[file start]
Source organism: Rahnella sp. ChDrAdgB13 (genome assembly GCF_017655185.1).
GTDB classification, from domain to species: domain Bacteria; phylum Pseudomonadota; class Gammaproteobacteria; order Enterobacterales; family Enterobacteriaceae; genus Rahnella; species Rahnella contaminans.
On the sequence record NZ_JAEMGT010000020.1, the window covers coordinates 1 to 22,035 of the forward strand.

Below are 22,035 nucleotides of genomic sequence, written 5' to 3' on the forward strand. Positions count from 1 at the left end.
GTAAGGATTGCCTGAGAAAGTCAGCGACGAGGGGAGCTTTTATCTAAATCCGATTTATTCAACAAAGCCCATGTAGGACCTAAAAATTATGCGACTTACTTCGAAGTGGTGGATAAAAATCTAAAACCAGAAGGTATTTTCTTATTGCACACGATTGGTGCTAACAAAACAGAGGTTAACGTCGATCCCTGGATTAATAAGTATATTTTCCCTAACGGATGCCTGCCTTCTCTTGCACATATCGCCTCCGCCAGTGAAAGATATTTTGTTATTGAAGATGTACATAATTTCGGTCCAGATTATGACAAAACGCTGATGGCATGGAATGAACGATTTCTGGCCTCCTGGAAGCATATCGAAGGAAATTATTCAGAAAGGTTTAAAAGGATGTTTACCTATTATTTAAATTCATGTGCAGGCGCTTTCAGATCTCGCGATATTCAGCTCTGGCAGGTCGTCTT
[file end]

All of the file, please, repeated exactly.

Source organism: Rahnella sp. ChDrAdgB13 (genome assembly GCF_017655185.1).
GTDB classification, from domain to species: domain Bacteria; phylum Pseudomonadota; class Gammaproteobacteria; order Enterobacterales; family Enterobacteriaceae; genus Rahnella; species Rahnella contaminans.
On the sequence record NZ_JAEMGT010000020.1, the window covers coordinates 1 to 22,035 of the forward strand.

Below are 22,035 nucleotides of genomic sequence, written 5' to 3' on the forward strand. Positions count from 1 at the left end.
GTAAGGATTGCCTGAGAAAGTCAGCGACGAGGGGAGCTTTTATCTAAATCCGATTTATTCAACAAAGCCCATGTAGGACCTAAAAATTATGCGACTTACTTCGAAGTGGTGGATAAAAATCTAAAACCAGAAGGTATTTTCTTATTGCACACGATTGGTGCTAACAAAACAGAGGTTAACGTCGATCCCTGGATTAATAAGTATATTTTCCCTAACGGATGCCTGCCTTCTCTTGCACATATCGCCTCCGCCAGTGAAAGATATTTTGTTATTGAAGATGTACATAATTTCGGTCCAGATTATGACAAAACGCTGATGGCATGGAATGAACGATTTCTGGCCTCCTGGAAGCATATCGAAGGAAATTATTCAGAAAGGTTTAAAAGGATGTTTACCTATTATTTAAATTCATGTGCAGGCGCTTTCAGATCTCGCGATATTCAGCTCTGGCAGGTCGTCTT